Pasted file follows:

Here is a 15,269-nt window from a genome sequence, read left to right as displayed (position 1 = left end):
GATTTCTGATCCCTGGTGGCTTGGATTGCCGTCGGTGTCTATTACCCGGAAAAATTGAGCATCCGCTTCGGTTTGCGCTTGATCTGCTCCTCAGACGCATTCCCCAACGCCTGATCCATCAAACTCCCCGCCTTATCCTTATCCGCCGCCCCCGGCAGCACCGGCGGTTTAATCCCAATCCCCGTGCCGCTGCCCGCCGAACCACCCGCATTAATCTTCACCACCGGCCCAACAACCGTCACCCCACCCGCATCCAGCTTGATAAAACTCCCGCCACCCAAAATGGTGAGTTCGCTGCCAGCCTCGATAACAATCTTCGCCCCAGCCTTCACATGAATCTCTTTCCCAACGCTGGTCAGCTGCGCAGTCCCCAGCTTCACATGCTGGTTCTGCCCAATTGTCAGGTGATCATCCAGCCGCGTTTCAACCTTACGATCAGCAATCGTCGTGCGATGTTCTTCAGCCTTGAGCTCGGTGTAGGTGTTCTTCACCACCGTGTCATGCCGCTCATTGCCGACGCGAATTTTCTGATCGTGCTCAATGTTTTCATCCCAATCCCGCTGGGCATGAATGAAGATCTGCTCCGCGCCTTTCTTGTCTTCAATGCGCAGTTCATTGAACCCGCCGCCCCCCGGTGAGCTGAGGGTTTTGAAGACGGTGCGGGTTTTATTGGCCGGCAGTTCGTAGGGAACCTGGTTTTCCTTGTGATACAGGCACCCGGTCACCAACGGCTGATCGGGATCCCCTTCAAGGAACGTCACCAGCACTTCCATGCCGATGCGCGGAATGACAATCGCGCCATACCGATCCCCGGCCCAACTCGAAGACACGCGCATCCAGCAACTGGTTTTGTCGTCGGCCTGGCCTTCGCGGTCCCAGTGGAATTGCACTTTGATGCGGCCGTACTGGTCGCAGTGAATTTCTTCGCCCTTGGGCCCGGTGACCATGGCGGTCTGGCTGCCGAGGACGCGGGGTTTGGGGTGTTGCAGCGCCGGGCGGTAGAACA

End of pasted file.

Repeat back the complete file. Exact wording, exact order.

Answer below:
Here is a 15,269-nt window from a genome sequence, read left to right as displayed (position 1 = left end):
GATTTCTGATCCCTGGTGGCTTGGATTGCCGTCGGTGTCTATTACCCGGAAAAATTGAGCATCCGCTTCGGTTTGCGCTTGATCTGCTCCTCAGACGCATTCCCCAACGCCTGATCCATCAAACTCCCCGCCTTATCCTTATCCGCCGCCCCCGGCAGCACCGGCGGTTTAATCCCAATCCCCGTGCCGCTGCCCGCCGAACCACCCGCATTAATCTTCACCACCGGCCCAACAACCGTCACCCCACCCGCATCCAGCTTGATAAAACTCCCGCCACCCAAAATGGTGAGTTCGCTGCCAGCCTCGATAACAATCTTCGCCCCAGCCTTCACATGAATCTCTTTCCCAACGCTGGTCAGCTGCGCAGTCCCCAGCTTCACATGCTGGTTCTGCCCAATTGTCAGGTGATCATCCAGCCGCGTTTCAACCTTACGATCAGCAATCGTCGTGCGATGTTCTTCAGCCTTGAGCTCGGTGTAGGTGTTCTTCACCACCGTGTCATGCCGCTCATTGCCGACGCGAATTTTCTGATCGTGCTCAATGTTTTCATCCCAATCCCGCTGGGCATGAATGAAGATCTGCTCCGCGCCTTTCTTGTCTTCAATGCGCAGTTCATTGAACCCGCCGCCCCCCGGTGAGCTGAGGGTTTTGAAGACGGTGCGGGTTTTATTGGCCGGCAGTTCGTAGGGAACCTGGTTTTCCTTGTGATACAGGCACCCGGTCACCAACGGCTGATCGGGATCCCCTTCAAGGAACGTCACCAGCACTTCCATGCCGATGCGCGGAATGACAATCGCGCCATACCGATCCCCGGCCCAACTCGAAGACACGCGCATCCAGCAACTGGTTTTGTCGTCGGCCTGGCCTTCGCGGTCCCAGTGGAATTGCACTTTGATGCGGCCGTACTGGTCGCAGTGAATTTCTTCGCCCTTGGGCCCGGTGACCATGGCGGTCTGGCTGCCGAGGACGCGGGGTTTGGGGTGTTGCAGCGCCGGGCGGTAGAACA